A museum murder puts Boston’s married art sleuths to work: “The screwball mystery is Charlotte MacLeod’s cup of tea” (Chicago Tribune).
When the doddering patrons of the Wilkins Museum learned that dozens of their priceless masterworks had been stolen and replaced by forgeries, there was no one to turn to but Sarah Kelling and Max Bittersohn—the savviest art detectives of the Boston upper crust. Nabbing the crooks was easy, but finding the missing paintings has proven trickier. Years later, the collection’s prized Titian is still lost, and the new director, loudmouthed cattle baron Elwyn Fleesom Turbot, is getting impatient. And things get even more troublesome when members of his staff begin to die. It starts when Dolores Tawne, the elderly, bossy museum administrator, is stabbed through the base of her skull with an antique hatpin. Inside the dead woman’s safe deposit box Sarah finds clues to a conspiracy that stretches back decades and a way to stop the murders that are still to come.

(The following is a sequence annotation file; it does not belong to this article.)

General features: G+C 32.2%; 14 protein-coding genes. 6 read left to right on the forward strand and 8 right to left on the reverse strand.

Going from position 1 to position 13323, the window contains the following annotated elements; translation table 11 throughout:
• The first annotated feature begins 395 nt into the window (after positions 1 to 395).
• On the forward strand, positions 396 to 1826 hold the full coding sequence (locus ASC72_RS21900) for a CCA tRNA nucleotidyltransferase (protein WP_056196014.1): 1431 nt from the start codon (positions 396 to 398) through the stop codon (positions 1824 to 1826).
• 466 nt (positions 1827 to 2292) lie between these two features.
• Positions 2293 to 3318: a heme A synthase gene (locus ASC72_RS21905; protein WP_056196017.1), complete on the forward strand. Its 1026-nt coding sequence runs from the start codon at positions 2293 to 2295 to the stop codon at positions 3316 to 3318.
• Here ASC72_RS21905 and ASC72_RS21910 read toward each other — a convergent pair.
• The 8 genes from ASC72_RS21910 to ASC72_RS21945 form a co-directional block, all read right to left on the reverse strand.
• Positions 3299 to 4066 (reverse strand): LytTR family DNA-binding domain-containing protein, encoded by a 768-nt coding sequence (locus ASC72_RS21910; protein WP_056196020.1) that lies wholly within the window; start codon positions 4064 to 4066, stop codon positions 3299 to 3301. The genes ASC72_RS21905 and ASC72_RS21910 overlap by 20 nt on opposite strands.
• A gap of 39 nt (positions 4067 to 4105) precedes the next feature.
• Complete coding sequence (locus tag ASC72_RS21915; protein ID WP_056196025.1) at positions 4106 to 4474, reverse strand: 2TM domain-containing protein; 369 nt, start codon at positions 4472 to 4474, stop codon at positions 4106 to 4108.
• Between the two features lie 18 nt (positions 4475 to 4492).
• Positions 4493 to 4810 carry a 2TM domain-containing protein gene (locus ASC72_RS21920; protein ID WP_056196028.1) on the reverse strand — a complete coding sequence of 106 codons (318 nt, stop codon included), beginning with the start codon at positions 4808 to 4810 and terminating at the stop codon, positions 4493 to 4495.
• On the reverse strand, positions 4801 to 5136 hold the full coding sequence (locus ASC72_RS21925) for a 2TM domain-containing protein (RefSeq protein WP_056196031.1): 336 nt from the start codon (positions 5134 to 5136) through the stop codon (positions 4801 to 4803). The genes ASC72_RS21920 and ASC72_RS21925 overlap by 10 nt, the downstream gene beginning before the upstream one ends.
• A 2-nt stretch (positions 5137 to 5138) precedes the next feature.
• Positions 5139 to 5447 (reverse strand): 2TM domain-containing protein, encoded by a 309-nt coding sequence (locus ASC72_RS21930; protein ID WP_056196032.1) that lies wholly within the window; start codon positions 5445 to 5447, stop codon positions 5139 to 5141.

Reaching for too many laughs, MacLeod falls flat with the 12th entry in her Sarah Kelling and Max Bittersohn series (after Something in the Water). The title refers to Sarah's duties as unexpected executrix of the will of bossy Dolores Tawne, administrator of Boston's Wilkins Museum, who has been stabbed to death with an antique hairpin (a method, Sarah observes, written about by famed archeologist Amelia Peabody Emerson, Elizabeth Peters's series heroine). Among Dolores's effects is a safe deposit box she left unopened for 30 years. The box contains six antique stickpins and a photograph of the Wicked Widows, a group of seven masked street performers who, it turns out, are wanted for the murders of four Boston policemen some years ago. Relying on disguises and guesswork, Sarah triumphs in a final melodramatic scene. The meandering narrative, aimless chatter and absence of Sarah's husband, Max, who's in Argentina, sabotage this effort.